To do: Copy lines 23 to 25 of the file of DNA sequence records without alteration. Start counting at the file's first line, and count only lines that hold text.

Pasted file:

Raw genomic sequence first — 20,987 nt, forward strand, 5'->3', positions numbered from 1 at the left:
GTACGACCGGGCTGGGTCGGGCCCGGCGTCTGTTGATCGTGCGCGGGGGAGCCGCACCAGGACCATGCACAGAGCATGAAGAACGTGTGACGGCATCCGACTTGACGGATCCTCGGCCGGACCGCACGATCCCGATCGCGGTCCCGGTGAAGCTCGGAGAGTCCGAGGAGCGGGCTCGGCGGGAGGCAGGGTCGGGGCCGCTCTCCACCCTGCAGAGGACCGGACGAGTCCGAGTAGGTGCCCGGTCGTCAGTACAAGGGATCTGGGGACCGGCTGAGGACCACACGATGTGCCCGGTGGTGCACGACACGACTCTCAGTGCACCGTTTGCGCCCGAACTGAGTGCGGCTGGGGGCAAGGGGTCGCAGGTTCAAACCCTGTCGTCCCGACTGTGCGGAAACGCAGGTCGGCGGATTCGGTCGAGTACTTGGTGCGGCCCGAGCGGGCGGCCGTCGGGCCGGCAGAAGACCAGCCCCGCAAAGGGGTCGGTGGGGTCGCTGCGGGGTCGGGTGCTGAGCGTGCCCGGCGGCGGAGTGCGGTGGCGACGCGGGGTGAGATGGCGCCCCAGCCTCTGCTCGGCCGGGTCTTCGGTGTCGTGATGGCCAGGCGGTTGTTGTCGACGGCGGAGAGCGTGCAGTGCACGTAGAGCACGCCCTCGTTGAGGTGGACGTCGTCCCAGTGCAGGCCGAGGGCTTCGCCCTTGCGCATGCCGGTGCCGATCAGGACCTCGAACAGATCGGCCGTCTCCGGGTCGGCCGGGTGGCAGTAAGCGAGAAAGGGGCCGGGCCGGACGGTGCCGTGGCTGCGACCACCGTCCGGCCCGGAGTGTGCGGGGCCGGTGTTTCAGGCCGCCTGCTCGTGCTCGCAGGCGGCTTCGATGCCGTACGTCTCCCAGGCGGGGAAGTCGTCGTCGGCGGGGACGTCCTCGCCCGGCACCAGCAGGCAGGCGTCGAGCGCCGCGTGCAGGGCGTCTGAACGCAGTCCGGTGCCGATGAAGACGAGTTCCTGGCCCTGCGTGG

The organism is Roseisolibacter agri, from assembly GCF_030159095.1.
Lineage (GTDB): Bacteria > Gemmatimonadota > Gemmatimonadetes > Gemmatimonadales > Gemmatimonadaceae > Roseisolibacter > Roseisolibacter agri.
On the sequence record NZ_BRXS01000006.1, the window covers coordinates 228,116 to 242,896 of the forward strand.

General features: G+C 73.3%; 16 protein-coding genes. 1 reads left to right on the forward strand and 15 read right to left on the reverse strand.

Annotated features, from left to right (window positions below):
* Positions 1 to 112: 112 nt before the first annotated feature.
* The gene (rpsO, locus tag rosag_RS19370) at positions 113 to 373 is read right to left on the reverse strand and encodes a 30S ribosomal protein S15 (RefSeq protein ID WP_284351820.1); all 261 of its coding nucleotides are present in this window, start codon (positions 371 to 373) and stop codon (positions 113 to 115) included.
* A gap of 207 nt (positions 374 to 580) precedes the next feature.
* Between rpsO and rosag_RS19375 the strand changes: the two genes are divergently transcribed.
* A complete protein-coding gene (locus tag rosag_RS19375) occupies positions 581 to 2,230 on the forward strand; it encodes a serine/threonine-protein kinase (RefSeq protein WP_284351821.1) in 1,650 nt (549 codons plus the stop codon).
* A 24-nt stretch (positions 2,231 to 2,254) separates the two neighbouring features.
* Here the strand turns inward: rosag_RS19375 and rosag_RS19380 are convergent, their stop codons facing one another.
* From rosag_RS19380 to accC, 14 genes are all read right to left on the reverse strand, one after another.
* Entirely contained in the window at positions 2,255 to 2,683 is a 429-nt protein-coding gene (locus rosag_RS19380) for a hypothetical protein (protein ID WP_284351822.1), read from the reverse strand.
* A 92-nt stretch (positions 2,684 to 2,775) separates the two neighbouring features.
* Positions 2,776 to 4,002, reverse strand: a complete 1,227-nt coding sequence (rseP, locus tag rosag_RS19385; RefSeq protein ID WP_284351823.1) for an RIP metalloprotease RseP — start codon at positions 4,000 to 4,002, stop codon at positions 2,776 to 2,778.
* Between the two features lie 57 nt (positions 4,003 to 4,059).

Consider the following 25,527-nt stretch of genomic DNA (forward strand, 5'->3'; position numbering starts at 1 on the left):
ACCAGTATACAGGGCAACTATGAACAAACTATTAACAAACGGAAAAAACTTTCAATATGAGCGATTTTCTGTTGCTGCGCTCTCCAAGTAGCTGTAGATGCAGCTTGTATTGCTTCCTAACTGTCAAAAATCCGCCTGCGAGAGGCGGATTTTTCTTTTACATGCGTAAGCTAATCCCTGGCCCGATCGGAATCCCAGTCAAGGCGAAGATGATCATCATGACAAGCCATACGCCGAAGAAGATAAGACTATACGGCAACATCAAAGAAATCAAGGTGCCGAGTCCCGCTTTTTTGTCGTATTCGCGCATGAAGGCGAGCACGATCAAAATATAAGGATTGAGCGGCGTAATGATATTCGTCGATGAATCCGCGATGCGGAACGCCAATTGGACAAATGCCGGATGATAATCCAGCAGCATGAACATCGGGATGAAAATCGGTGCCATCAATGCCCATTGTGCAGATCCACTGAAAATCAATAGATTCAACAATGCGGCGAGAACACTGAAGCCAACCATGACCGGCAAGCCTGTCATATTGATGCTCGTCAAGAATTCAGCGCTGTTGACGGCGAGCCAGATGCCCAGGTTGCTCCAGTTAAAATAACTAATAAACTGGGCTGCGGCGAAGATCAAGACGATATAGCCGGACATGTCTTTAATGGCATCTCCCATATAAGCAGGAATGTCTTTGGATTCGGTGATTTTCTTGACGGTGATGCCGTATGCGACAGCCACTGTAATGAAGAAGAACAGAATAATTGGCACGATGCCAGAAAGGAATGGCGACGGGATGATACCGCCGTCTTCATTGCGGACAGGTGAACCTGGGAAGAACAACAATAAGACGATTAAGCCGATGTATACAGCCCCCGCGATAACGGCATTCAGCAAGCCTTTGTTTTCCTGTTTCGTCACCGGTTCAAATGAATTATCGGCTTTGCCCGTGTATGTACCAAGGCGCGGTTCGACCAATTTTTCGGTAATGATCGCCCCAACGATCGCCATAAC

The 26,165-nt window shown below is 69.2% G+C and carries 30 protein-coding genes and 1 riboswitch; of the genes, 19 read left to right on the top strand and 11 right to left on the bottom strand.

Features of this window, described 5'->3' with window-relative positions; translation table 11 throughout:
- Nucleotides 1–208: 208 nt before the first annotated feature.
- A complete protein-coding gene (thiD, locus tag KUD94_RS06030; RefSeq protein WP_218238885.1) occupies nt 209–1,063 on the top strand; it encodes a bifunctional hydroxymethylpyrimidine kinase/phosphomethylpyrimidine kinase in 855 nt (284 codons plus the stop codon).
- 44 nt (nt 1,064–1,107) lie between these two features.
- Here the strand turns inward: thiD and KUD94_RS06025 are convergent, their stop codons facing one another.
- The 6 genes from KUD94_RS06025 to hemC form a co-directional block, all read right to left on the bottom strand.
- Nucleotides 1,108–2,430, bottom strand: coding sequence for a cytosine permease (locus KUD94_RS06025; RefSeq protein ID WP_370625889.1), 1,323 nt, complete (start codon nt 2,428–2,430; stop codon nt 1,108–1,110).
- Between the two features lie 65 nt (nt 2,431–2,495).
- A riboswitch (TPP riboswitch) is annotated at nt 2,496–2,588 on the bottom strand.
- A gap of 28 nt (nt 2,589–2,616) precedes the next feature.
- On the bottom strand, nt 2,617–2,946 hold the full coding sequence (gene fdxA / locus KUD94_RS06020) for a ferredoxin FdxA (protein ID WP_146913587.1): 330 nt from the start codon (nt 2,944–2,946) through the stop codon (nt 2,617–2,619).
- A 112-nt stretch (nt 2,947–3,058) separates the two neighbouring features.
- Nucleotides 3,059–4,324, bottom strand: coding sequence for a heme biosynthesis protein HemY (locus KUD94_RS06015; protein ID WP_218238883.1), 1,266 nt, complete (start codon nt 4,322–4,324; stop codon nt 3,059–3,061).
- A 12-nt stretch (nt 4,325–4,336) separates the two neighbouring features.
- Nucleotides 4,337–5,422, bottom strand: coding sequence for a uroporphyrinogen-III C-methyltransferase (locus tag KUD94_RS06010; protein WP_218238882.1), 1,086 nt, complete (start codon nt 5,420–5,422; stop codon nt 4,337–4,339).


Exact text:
Features of this window, described 5'->3' with window-relative positions; translation table 11 throughout:
- Nucleotides 1–208: 208 nt before the first annotated feature.
- A complete protein-coding gene (thiD, locus tag KUD94_RS06030; RefSeq protein WP_218238885.1) occupies nt 209–1,063 on the top strand; it encodes a bifunctional hydroxymethylpyrimidine kinase/phosphomethylpyrimidine kinase in 855 nt (284 codons plus the stop codon).